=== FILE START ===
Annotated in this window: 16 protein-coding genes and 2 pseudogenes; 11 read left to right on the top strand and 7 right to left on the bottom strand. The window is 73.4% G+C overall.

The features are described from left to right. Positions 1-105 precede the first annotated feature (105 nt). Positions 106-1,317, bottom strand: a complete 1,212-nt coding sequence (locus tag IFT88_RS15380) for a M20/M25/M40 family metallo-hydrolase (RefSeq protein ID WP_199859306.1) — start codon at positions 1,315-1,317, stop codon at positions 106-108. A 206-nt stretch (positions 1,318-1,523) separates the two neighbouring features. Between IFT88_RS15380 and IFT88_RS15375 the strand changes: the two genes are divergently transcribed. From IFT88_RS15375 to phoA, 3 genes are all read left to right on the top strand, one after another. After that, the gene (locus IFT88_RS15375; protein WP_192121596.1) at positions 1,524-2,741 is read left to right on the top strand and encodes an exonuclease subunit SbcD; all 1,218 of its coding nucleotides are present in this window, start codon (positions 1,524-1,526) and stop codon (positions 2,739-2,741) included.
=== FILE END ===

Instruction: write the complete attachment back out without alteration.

Annotated in this window: 16 protein-coding genes and 2 pseudogenes; 11 read left to right on the top strand and 7 right to left on the bottom strand. The window is 73.4% G+C overall.

The features are described from left to right. Positions 1-105 precede the first annotated feature (105 nt). Positions 106-1,317, bottom strand: a complete 1,212-nt coding sequence (locus tag IFT88_RS15380) for a M20/M25/M40 family metallo-hydrolase (RefSeq protein ID WP_199859306.1) — start codon at positions 1,315-1,317, stop codon at positions 106-108. A 206-nt stretch (positions 1,318-1,523) separates the two neighbouring features. Between IFT88_RS15380 and IFT88_RS15375 the strand changes: the two genes are divergently transcribed. From IFT88_RS15375 to phoA, 3 genes are all read left to right on the top strand, one after another. After that, the gene (locus IFT88_RS15375; protein WP_192121596.1) at positions 1,524-2,741 is read left to right on the top strand and encodes an exonuclease subunit SbcD; all 1,218 of its coding nucleotides are present in this window, start codon (positions 1,524-1,526) and stop codon (positions 2,739-2,741) included.